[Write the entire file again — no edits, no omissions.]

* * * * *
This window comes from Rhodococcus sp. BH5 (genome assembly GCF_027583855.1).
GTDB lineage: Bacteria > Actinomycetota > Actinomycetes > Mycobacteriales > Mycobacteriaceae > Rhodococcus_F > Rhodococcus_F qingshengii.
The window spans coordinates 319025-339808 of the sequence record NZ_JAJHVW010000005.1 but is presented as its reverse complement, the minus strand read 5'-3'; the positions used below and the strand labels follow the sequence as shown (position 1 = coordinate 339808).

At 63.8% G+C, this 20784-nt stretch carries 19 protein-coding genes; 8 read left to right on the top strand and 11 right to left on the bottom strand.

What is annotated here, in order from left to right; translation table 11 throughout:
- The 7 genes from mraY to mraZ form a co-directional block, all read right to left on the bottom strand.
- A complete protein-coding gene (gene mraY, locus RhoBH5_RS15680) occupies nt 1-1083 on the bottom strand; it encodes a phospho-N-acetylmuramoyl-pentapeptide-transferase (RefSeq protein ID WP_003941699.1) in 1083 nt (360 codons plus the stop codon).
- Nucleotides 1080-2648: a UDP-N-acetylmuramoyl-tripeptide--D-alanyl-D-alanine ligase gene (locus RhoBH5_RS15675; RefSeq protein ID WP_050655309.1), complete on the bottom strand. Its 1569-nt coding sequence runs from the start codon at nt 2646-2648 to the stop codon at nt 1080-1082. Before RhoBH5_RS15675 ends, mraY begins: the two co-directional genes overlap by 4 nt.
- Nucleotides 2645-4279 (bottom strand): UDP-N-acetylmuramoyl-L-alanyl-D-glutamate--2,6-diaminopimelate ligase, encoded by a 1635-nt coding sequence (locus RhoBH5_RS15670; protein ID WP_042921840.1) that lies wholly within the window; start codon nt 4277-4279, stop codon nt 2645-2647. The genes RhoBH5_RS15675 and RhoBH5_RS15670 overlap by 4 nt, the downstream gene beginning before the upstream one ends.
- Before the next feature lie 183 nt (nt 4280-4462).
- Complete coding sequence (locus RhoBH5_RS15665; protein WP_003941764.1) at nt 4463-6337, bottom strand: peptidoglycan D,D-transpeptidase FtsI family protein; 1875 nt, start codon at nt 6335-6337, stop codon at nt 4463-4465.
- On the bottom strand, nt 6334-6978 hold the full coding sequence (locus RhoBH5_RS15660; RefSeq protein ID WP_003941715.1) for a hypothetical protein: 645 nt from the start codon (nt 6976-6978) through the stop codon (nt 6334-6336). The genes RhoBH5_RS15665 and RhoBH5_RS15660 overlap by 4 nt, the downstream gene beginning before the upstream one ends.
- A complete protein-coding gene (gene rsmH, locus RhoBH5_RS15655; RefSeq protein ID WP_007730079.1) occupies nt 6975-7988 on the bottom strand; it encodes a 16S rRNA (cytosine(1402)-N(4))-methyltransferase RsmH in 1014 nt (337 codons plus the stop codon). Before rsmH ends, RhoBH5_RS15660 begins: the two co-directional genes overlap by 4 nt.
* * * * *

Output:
This window comes from Rhodococcus sp. BH5 (genome assembly GCF_027583855.1).
GTDB lineage: Bacteria > Actinomycetota > Actinomycetes > Mycobacteriales > Mycobacteriaceae > Rhodococcus_F > Rhodococcus_F qingshengii.
The window spans coordinates 319025-339808 of the sequence record NZ_JAJHVW010000005.1 but is presented as its reverse complement, the minus strand read 5'-3'; the positions used below and the strand labels follow the sequence as shown (position 1 = coordinate 339808).

At 63.8% G+C, this 20784-nt stretch carries 19 protein-coding genes; 8 read left to right on the top strand and 11 right to left on the bottom strand.

What is annotated here, in order from left to right; translation table 11 throughout:
- The 7 genes from mraY to mraZ form a co-directional block, all read right to left on the bottom strand.
- A complete protein-coding gene (gene mraY, locus RhoBH5_RS15680) occupies nt 1-1083 on the bottom strand; it encodes a phospho-N-acetylmuramoyl-pentapeptide-transferase (RefSeq protein ID WP_003941699.1) in 1083 nt (360 codons plus the stop codon).
- Nucleotides 1080-2648: a UDP-N-acetylmuramoyl-tripeptide--D-alanyl-D-alanine ligase gene (locus RhoBH5_RS15675; RefSeq protein ID WP_050655309.1), complete on the bottom strand. Its 1569-nt coding sequence runs from the start codon at nt 2646-2648 to the stop codon at nt 1080-1082. Before RhoBH5_RS15675 ends, mraY begins: the two co-directional genes overlap by 4 nt.
- Nucleotides 2645-4279 (bottom strand): UDP-N-acetylmuramoyl-L-alanyl-D-glutamate--2,6-diaminopimelate ligase, encoded by a 1635-nt coding sequence (locus RhoBH5_RS15670; protein ID WP_042921840.1) that lies wholly within the window; start codon nt 4277-4279, stop codon nt 2645-2647. The genes RhoBH5_RS15675 and RhoBH5_RS15670 overlap by 4 nt, the downstream gene beginning before the upstream one ends.
- Before the next feature lie 183 nt (nt 4280-4462).
- Complete coding sequence (locus RhoBH5_RS15665; protein WP_003941764.1) at nt 4463-6337, bottom strand: peptidoglycan D,D-transpeptidase FtsI family protein; 1875 nt, start codon at nt 6335-6337, stop codon at nt 4463-4465.
- On the bottom strand, nt 6334-6978 hold the full coding sequence (locus RhoBH5_RS15660; RefSeq protein ID WP_003941715.1) for a hypothetical protein: 645 nt from the start codon (nt 6976-6978) through the stop codon (nt 6334-6336). The genes RhoBH5_RS15665 and RhoBH5_RS15660 overlap by 4 nt, the downstream gene beginning before the upstream one ends.
- A complete protein-coding gene (gene rsmH, locus RhoBH5_RS15655; RefSeq protein ID WP_007730079.1) occupies nt 6975-7988 on the bottom strand; it encodes a 16S rRNA (cytosine(1402)-N(4))-methyltransferase RsmH in 1014 nt (337 codons plus the stop codon). Before rsmH ends, RhoBH5_RS15660 begins: the two co-directional genes overlap by 4 nt.